On the Aug. 1, 2010, edition of ABC's This Week with Christiane Amanpour, the show's host asked House Speaker Nancy Pelosi, D-Calif., how she felt when President Barack Obama's spokesman, Robert Gibbs, suggested a few weeks earlier that the Democrats could lose their House majority in the fall elections. Pelosi exuded confidence.
"You know what, I'm speaker of the House," Pelosi said. "I have a great chairman of the Democratic Congressional Campaign Committee, Chris Van Hollen. We have a solid plan of messaging and mobilizing at the grassroots level and management of our campaigns. And we have a two-to-one advantage money-wise. So we feel very confident about where we are, whether that's well known to that gentleman or not."
We thought the part of Pelosi's comment worth checking was that House Democrats "have a two-to-one advantage money-wise" against House Republicans.
Because Pelosi mentioned the Democratic Congressional Campaign Committee just two sentences earlier, we began by looking at the money statistics for the DCCC and the parallel GOP organization, the National Republican Congressional Committee. Both groups work to elect members of their party to House seats.
According to the Center for Responsive Politics, a Washington-based group that tracks money in politics, the DCCC had $33,783,724 in the bank through Aug. 3, 2010, compared to $17,039,525 for the NRCC, and neither committee had any debt. That works out almost exactly to a ratio of two-to-one -- just as Pelosi said.
But while the DCCC/NRCC ratio for cash on hand is probably the best statistic to use, it isn't the only one. So we decided to look at a handful of others for comparison.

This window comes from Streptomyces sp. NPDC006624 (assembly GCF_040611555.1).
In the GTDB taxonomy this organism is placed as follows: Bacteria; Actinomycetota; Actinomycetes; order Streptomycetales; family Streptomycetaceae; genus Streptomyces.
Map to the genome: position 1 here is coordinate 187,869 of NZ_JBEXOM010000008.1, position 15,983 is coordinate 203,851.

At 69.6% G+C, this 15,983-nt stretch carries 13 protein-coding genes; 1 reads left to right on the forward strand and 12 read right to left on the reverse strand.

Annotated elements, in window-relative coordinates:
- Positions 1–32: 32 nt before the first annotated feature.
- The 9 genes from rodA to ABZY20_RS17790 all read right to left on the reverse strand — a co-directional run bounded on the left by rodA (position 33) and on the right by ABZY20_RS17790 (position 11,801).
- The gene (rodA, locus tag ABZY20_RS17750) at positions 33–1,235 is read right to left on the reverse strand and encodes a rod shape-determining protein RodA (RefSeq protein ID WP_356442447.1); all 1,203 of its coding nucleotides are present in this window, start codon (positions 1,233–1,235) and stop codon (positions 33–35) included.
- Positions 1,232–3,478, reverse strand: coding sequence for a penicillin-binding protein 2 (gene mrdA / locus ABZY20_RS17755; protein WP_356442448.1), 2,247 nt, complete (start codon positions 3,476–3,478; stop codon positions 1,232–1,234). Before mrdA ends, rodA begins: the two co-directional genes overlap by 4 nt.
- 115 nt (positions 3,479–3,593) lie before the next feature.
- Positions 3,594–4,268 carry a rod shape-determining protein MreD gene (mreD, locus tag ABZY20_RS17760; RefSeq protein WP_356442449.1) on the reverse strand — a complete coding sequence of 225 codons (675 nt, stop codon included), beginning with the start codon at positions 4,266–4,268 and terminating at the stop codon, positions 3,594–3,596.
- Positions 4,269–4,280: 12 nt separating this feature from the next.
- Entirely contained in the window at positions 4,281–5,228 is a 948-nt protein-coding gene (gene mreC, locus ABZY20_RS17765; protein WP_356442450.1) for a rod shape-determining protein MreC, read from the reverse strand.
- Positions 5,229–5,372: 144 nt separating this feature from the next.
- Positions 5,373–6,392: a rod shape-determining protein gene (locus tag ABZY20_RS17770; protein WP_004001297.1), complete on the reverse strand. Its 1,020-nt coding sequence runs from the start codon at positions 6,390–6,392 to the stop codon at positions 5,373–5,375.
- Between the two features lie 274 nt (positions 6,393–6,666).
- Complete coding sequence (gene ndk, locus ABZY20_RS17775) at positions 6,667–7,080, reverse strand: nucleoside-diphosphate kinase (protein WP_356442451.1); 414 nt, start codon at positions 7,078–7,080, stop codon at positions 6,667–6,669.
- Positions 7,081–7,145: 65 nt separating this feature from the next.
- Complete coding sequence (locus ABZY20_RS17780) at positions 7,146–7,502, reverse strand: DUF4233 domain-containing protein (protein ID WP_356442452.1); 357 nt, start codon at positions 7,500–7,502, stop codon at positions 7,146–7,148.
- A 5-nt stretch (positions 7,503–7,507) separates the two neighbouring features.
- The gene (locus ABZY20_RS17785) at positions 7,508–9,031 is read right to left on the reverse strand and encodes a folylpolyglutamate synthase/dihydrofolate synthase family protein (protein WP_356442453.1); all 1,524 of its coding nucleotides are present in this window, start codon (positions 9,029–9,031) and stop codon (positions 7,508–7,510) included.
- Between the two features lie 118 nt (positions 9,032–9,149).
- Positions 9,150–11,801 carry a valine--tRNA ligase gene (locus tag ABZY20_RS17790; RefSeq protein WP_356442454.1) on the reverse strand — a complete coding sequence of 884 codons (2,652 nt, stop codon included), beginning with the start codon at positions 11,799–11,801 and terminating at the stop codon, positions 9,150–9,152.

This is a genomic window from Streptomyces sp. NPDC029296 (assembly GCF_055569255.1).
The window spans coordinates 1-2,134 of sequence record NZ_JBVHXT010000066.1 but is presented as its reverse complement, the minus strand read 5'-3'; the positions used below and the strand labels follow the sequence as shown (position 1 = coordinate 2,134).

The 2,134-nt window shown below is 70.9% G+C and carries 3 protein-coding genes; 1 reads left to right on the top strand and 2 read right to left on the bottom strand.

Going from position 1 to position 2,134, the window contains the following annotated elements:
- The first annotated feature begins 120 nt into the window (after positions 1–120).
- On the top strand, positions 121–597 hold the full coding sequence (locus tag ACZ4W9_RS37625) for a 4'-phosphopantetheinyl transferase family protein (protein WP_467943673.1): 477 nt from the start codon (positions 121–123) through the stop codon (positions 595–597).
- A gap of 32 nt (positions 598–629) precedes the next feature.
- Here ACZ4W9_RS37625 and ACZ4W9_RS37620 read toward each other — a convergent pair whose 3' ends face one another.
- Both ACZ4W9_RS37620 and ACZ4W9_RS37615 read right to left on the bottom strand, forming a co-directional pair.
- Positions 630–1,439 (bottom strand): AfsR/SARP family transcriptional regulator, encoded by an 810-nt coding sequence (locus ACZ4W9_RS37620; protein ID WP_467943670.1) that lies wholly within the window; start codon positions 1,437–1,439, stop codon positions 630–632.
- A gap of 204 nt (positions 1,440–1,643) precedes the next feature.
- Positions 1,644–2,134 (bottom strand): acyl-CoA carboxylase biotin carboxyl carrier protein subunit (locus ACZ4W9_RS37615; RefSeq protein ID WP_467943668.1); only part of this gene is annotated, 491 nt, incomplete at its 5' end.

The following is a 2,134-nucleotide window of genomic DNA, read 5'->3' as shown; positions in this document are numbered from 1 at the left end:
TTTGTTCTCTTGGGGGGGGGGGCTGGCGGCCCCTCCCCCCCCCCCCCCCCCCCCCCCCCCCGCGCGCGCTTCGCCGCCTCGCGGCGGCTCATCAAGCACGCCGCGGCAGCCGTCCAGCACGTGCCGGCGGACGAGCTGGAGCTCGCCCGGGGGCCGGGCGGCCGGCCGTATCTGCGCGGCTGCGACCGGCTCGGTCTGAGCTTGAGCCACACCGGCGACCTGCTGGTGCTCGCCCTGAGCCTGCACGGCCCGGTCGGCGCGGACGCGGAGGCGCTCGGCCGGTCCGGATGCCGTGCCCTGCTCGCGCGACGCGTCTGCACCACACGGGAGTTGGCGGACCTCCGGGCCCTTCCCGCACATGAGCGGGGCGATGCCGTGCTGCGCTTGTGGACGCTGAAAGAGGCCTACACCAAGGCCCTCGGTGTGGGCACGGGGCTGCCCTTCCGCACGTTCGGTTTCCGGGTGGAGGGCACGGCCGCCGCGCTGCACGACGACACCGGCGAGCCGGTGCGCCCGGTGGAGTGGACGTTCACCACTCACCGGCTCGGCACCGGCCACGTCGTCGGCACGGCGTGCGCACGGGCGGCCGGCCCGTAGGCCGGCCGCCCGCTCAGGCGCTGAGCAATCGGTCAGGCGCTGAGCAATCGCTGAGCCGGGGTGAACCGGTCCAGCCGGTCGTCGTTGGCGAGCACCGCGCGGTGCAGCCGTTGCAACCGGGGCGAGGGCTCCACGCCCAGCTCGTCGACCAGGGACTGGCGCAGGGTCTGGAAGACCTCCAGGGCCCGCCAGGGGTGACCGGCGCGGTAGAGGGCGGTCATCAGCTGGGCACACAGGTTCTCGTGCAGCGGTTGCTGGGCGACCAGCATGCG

-- The ratio of money raised for the DCCC and NRCC -- not just what's left in the bank. The DCCC has raised $93,706,323 during the 2009-2010 campaign cycle, compared to $75,531,984 for the NRCC. That's a 1.24 to 1 ratio -- a much more even split than cash on hand.
-- Money totals raised and held by House candidates themselves, rather than by the DCCC or the NRCC. When you look at money raised by the candidates themselves, the Republicans have actually raised slightly more than the Democrats as of Aug. 3, 2010 -- $355,067,654 to $351,238,367. Meanwhile, Democrats running for the House have $245,223,757 in the bank, compared to $173,422,985 for Republican candidates. That's a ratio of about 1.4 to 1.
Since the Republicans have more candidates running for the House, we also decided to adjust these numbers to reflect amounts raised and held per candidate. The Democrats lead in total money raised per House candidate, $589,326 to $323,670 -- a 1.82 to 1 ratio. They lead by an even larger ratio in cash on hand per House candidate -- $411,000 to $158,000, or 2.6 to 1.
-- Independent expenditures. Independent expenditures are dollars spent on campaigning by sources other than the candidates' own campaign treasuries. Through July 11, 2010, $19,017,868 was spent independently either for Democratic candidates or against Republican candidates, compared to $7,776,690 spent in support of Republicans or against Democrats. That's a ratio of about 2.4 to 1 favoring Democratic candidates.
So let's sum up. When comparing the DCCC and the NRCC in cash on hand, Pelosi is on target when she says that there's a two-to-one Democratic advantage. But using four other measures, the Democrats have a smaller lead, including one case in which the Republicans narrowly lead. Using two other measures, the Democrats have a lead of greater than two to one. Of course, these statistics can change before Election Day, and it's not especially surprising that the Democrats lead the Republicans in fundraising -- being the incumbent party in power. Either way, we think the single best statistic to use is the one Pelosi cited correctly, so we'll rate her comment Mostly True.